SOE - Key Takeaways for Certified Organic Farm & Livestock Operations

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The Strengthening Organic Enforcement (SOE) Rule is regulation put forth by the USDA National Organic Program (NOP). The published rule is the most significant change to the national organic regulations since the creation of the NOP. The rule is intended to safeguard confidence in organic products and minimize fraud throughout the organic supply chain.

While its main impacts are on handlers, processors, and uncertified operations within organic supply chains, certified organic farmers are affected as well. All affected operations must meet all requirements of the rule by March 19, 2024.

Learn more with the Strengthening Organic Enforcement (SOE) Video Series.

Key Impacts on Certified Organic Grower & Livestock Operations

This summary highlights the key impacts on certified organic producers but is not meant to be comprehensive. Please review USDA NOP resources for full details.

Uncertified Storage Locations, Private Label Brand Owners, and Others

SOE requires many operations that were previously exempt from certification to now get certified. This includes:

  • Storage facilities that store organic products that are not in sealed, tamper-evident packages or containers, 
  • Private label brand owners that buy/sell organic products that are not in sealed, tamper-evident retail packaging or containers,
  • And others.

If you are a CCOF-certified producer and you store your organic crops and/or livestock feed at uncertified storage facilities, pack into labels for uncertified private label brand owners, or work with any other uncertified operations, please review our SOE resources carefully to help determine whether these operations require certification by March 19, 2024. Please contact us with any questions. We encourage you to send this flyer, which explains the new requirements to the uncertified operations you work with, to assist them in determining whether they must get certified. 

Nonretail Container Labels

Nonretail containers used to ship or store organic products will be required to identify the product as organic and display the lot number or shipping identification to link the container to the audit trail documentation. Audit trail documentation for nonretail containers must identify the last certified operation that handled the organic product. Send all new or updated labels to for pre-approval prior to printing.

Imports into the United States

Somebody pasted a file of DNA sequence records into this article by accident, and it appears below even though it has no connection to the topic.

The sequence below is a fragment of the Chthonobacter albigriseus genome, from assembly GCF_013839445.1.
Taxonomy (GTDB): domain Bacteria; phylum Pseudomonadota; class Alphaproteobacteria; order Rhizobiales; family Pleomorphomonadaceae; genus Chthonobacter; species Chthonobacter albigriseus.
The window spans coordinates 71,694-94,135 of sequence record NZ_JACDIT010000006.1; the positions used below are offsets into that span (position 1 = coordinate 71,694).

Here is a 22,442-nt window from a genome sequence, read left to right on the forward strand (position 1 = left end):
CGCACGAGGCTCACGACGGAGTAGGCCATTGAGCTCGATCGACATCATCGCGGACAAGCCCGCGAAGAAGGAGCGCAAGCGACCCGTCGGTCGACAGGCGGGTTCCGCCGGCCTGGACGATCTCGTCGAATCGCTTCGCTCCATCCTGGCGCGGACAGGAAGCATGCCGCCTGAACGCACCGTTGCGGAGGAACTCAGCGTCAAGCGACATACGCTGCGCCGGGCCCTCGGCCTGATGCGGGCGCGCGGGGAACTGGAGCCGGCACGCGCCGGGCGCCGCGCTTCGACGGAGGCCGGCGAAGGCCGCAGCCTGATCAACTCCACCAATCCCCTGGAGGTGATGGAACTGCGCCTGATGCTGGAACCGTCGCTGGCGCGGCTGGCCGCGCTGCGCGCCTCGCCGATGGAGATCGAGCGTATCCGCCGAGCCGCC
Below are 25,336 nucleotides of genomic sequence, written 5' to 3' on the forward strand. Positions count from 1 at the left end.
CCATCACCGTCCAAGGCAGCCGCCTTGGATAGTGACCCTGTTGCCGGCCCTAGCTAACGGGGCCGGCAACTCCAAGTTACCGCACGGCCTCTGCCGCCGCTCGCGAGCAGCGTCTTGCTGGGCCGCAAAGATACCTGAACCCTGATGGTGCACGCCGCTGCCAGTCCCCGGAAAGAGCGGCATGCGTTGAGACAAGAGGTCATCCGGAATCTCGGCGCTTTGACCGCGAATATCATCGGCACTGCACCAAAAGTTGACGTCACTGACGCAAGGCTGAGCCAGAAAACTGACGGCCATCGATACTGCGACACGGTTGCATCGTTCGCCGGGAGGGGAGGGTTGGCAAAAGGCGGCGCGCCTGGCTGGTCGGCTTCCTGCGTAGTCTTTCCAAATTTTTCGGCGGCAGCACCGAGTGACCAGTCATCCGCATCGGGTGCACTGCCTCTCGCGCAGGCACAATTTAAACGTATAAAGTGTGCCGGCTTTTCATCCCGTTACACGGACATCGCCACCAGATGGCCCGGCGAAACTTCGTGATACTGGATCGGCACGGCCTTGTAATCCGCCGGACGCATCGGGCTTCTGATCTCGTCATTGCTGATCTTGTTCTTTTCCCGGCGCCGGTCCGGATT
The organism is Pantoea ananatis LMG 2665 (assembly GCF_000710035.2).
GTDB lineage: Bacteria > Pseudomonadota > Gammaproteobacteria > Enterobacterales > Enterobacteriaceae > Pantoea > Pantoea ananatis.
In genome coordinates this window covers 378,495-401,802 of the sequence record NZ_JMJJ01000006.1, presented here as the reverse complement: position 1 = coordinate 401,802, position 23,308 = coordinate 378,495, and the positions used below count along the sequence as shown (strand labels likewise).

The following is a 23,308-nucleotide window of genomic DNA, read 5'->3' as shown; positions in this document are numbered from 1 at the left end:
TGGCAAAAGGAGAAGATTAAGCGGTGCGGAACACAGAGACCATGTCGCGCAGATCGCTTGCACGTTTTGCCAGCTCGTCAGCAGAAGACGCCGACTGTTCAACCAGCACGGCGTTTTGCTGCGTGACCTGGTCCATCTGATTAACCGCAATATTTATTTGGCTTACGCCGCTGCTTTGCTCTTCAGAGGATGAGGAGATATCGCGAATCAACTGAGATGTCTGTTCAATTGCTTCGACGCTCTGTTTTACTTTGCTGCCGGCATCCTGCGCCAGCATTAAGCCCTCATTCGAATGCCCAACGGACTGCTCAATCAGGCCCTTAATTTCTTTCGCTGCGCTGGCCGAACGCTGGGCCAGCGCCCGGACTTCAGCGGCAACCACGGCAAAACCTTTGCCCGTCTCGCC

Each shipment of organic agricultural products imported into the United States must be associated with a valid NOP Import Certificate. Both the foreign exporter and the U.S. importer must get certified. If you are a CCOF-certified grower in Mexico and you export your organic crops to the United States, this requirement will also apply to you. 

To meet these requirements: 

  • You (the exporter) will be responsible for requesting the NOP Import Certificate from CCOF and providing it to your certified organic importer. 
  • The importer will be responsible for filing the NOP Import Certificate data in the U.S. Customs and Border Protection (CBP)’s Automated Commercial Environment (ACE) system. 

If you are a CCOF-certified grower in Mexico and your customer exports to the United States, they are responsible for obtaining organic certification and requesting the NOP Import Certificate from their certifier.

For additional information, visit our Import/Export webpage.

Sourcing of Livestock and/or Livestock Feed

Livestock and/or feed brokers as well as facilitators of sale, such as video auction yards, will be required to be certified to receive payment for certified organic animals and/or bulk livestock feed. If you are a CCOF-certified livestock operation and you source organic feed and/or animals from any uncertified brokers and/or facilitators of sale, please closely review all SOE information to determine whether these operations require certification by March 19, 2024. Contact us with any questions. 

Supply Chain Traceability and Organic Fraud Prevention

Operations will be required to develop monitoring practices to verify suppliers in the supply chain and organic status of products received to prevent fraud. Activities such as sourcing organic products, or sending organic products to other operations for storage, handling, or processing prior to the sale to your customer, require measures to prevent fraud or accidental representation of nonorganic products as organic.

Producer Group Operations 

CCOF does not certify producer groups (also known as grower groups), however regulations regarding producer groups are outlined under SOE.

What Next?

Please review the updated regulations and monitor communications from CCOF for important notifications and requests for information. We are here to support you in taking the steps needed to be in compliance with all the requirements of SOE by March 19, 2024. Carefully review all notifications from CCOF, respond promptly, and contact us with any questions.

Any uncertified operations you work with that require certification by March 19, 2024 can contact to see if they qualify for our 2023 discount. Getting certified early will ensure a seamless transition and our offer is most advantageous to those submitting early in 2023. The certification process may take up to 12 weeks, and thousands of operations will need certification. Don’t wait, apply today!


Be sure to check out our additional SOE resources.